“Little Maniac, What Now?”


“Little Maniac, What Now?” (1942)
by unknown
9 x 10 in., ink on paper
Coppola Collection

Adolf Hitler and Winston Churchill never met, and who knows how it might have changed the course of history in the 20th century if the Nazi had made a different decision in the spring of 1932…

Churchill had come to Munich to conduct research for a new book, and while he was there, he wanted to use the opportunity to meet the notorious Hitler, whose supporters were in the process of destroying the Weimar Republic.

Churchill’s son and Hitler’s foreign press agent arranged for the two men to meet over dinner. The evening progressed without Hitler. After the dessert, Hitler’s agent saw Hitler standing in the lobby. The Nazi had coincidentally met with a benefactor there. He said: “Mr. Hitler, you should come. It’s truly important.” But the party leader remained obstinate, and said: “You know perfectly well that I have a lot to do at the moment and that we plan to get an early start tomorrow. So — good night.”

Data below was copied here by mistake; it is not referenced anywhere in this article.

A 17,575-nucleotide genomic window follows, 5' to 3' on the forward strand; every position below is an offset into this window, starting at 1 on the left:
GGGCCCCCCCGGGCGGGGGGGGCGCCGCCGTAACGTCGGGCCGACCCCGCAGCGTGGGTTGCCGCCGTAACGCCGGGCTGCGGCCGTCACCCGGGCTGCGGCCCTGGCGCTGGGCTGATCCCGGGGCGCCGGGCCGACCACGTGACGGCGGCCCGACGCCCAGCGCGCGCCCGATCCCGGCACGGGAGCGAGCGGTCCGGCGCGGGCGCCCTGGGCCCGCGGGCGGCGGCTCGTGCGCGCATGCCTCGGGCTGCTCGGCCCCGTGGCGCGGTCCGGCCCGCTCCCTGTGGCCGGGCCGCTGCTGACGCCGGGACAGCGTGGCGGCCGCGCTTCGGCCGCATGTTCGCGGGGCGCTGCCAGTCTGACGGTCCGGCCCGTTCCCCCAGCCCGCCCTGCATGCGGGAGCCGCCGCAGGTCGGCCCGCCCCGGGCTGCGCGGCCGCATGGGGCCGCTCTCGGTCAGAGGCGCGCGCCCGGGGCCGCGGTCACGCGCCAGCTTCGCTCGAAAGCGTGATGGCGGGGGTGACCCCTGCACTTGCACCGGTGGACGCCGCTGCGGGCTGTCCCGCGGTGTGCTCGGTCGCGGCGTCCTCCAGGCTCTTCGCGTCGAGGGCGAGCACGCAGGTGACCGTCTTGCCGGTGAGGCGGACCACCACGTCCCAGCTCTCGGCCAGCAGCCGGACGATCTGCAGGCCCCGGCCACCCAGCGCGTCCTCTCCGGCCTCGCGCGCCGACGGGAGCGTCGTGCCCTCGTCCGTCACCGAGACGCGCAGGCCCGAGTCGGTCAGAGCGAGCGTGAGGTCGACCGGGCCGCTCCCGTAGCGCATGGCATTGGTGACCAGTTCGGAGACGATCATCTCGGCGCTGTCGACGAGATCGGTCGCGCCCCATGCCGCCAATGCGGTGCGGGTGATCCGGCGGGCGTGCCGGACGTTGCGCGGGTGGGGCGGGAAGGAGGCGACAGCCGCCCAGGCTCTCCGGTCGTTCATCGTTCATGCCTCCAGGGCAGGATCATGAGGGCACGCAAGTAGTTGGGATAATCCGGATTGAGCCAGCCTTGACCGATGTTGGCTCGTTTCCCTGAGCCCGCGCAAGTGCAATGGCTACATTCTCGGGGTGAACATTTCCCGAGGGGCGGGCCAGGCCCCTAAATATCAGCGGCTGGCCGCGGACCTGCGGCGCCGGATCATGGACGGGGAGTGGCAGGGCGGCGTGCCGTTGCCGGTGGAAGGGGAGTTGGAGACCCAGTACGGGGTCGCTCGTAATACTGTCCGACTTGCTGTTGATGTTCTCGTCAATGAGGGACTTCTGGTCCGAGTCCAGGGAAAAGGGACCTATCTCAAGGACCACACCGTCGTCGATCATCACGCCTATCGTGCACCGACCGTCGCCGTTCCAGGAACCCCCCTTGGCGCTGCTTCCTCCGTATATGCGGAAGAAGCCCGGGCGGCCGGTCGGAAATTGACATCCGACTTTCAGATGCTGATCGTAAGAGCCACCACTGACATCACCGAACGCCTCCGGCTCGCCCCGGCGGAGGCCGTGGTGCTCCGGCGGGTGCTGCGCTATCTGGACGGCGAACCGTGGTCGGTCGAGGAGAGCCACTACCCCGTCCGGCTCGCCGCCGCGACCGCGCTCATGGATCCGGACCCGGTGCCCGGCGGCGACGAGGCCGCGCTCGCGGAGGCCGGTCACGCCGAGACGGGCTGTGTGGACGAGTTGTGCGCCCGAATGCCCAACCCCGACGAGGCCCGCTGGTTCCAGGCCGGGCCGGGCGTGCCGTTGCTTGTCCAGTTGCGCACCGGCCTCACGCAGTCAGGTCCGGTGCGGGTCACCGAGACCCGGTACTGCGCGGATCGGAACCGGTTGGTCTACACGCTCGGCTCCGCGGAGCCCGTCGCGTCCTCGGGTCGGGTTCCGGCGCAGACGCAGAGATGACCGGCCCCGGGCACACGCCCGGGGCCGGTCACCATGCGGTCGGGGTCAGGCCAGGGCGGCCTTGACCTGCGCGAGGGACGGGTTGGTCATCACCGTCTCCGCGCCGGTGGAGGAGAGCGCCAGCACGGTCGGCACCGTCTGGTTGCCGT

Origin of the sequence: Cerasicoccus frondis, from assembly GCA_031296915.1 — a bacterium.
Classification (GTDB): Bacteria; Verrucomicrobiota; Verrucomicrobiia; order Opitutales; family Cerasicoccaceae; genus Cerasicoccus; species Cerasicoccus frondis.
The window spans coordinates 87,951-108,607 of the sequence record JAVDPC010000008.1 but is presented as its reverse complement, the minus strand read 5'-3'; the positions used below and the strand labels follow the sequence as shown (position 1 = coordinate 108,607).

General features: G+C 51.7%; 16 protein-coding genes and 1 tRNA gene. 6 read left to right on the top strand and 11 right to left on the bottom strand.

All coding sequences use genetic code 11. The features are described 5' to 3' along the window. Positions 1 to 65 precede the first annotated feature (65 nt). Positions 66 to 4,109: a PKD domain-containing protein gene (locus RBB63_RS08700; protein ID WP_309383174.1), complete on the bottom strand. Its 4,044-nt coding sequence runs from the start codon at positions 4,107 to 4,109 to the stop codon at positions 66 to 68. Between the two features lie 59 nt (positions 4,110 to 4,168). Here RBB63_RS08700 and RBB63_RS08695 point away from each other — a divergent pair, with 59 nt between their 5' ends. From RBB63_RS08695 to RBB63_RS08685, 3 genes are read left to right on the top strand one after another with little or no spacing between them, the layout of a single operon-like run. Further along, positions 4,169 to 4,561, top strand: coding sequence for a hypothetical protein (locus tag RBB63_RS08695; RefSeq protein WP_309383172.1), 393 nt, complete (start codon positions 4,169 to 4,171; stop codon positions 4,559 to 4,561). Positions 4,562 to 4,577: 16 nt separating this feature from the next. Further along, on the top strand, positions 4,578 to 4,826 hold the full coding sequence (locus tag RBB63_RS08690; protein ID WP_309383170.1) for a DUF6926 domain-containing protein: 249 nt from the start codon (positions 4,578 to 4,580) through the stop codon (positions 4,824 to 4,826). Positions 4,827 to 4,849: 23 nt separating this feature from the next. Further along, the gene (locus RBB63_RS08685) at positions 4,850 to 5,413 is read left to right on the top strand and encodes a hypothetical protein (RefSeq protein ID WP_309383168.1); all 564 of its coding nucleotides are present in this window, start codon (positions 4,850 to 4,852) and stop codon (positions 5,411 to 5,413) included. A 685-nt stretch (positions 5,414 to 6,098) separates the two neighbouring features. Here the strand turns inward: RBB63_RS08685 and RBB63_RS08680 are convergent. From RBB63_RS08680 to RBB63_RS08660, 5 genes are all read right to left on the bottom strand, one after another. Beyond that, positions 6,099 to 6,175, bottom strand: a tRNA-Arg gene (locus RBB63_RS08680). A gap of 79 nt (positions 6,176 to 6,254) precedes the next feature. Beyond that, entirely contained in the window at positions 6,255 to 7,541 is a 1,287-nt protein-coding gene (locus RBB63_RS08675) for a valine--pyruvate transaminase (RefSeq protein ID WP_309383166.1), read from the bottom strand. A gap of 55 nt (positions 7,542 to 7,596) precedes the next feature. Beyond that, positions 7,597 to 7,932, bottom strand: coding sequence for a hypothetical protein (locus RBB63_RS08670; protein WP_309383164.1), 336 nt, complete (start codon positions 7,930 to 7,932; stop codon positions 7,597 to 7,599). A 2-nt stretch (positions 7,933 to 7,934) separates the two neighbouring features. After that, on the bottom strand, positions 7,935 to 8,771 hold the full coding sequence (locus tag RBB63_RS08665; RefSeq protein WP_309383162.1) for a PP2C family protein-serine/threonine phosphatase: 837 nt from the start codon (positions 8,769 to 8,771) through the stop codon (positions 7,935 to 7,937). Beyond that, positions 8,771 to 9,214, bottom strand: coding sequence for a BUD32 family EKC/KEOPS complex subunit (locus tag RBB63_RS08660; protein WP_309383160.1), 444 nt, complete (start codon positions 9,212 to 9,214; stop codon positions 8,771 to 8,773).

Hitler berated his rival as a “lunatic,” “paralytic” and “world arsonist.” Churchill shot back, calling Hitler a “wicked man,” the “monstrous product of former wrongs and shame” and said “Europe will not yield itself to Hitler’s gospel of hatred.”

In 1942, the prime minister told the cabinet that he would have Hitler put to death if he were captured — without a trial and in the electric chair, like a “gangster.”

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